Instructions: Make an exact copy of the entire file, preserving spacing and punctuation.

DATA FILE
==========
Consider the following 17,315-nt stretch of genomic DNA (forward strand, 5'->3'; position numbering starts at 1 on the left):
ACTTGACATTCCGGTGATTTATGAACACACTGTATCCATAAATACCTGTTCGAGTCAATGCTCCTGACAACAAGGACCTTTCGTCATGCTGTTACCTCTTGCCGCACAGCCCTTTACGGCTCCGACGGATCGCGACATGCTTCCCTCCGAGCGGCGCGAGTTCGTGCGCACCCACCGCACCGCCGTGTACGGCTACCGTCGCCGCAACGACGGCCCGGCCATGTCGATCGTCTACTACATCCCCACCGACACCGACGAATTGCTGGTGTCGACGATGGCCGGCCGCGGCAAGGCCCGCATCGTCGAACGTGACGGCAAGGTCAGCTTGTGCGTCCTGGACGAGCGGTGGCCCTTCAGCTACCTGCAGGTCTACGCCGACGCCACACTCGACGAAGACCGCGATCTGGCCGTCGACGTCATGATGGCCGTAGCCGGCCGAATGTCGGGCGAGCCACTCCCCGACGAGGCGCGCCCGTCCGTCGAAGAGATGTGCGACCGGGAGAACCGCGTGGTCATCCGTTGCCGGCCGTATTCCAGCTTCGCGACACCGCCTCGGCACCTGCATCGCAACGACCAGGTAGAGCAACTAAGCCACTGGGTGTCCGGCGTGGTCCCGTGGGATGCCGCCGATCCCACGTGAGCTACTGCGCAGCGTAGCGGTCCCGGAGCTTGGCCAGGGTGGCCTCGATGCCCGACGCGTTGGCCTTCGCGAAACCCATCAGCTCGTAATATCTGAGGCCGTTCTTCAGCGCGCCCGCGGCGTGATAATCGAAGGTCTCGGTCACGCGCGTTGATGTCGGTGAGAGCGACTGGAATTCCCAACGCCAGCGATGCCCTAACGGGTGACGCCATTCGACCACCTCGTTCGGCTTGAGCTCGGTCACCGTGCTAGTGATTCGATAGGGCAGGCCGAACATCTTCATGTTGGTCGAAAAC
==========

Consider the following 17,315-nt stretch of genomic DNA (forward strand, 5'->3'; position numbering starts at 1 on the left):
ACTTGACATTCCGGTGATTTATGAACACACTGTATCCATAAATACCTGTTCGAGTCAATGCTCCTGACAACAAGGACCTTTCGTCATGCTGTTACCTCTTGCCGCACAGCCCTTTACGGCTCCGACGGATCGCGACATGCTTCCCTCCGAGCGGCGCGAGTTCGTGCGCACCCACCGCACCGCCGTGTACGGCTACCGTCGCCGCAACGACGGCCCGGCCATGTCGATCGTCTACTACATCCCCACCGACACCGACGAATTGCTGGTGTCGACGATGGCCGGCCGCGGCAAGGCCCGCATCGTCGAACGTGACGGCAAGGTCAGCTTGTGCGTCCTGGACGAGCGGTGGCCCTTCAGCTACCTGCAGGTCTACGCCGACGCCACACTCGACGAAGACCGCGATCTGGCCGTCGACGTCATGATGGCCGTAGCCGGCCGAATGTCGGGCGAGCCACTCCCCGACGAGGCGCGCCCGTCCGTCGAAGAGATGTGCGACCGGGAGAACCGCGTGGTCATCCGTTGCCGGCCGTATTCCAGCTTCGCGACACCGCCTCGGCACCTGCATCGCAACGACCAGGTAGAGCAACTAAGCCACTGGGTGTCCGGCGTGGTCCCGTGGGATGCCGCCGATCCCACGTGAGCTACTGCGCAGCGTAGCGGTCCCGGAGCTTGGCCAGGGTGGCCTCGATGCCCGACGCGTTGGCCTTCGCGAAACCCATCAGCTCGTAATATCTGAGGCCGTTCTTCAGCGCGCCCGCGGCGTGATAATCGAAGGTCTCGGTCACGCGCGTTGATGTCGGTGAGAGCGACTGGAATTCCCAACGCCAGCGATGCCCTAACGGGTGACGCCATTCGACCACCTCGTTCGGCTTGAGCTCGGTCACCGTGCTAGTGATTCGATAGGGCAGGCCGAACATCTTCATGTTGGTCGAAAAC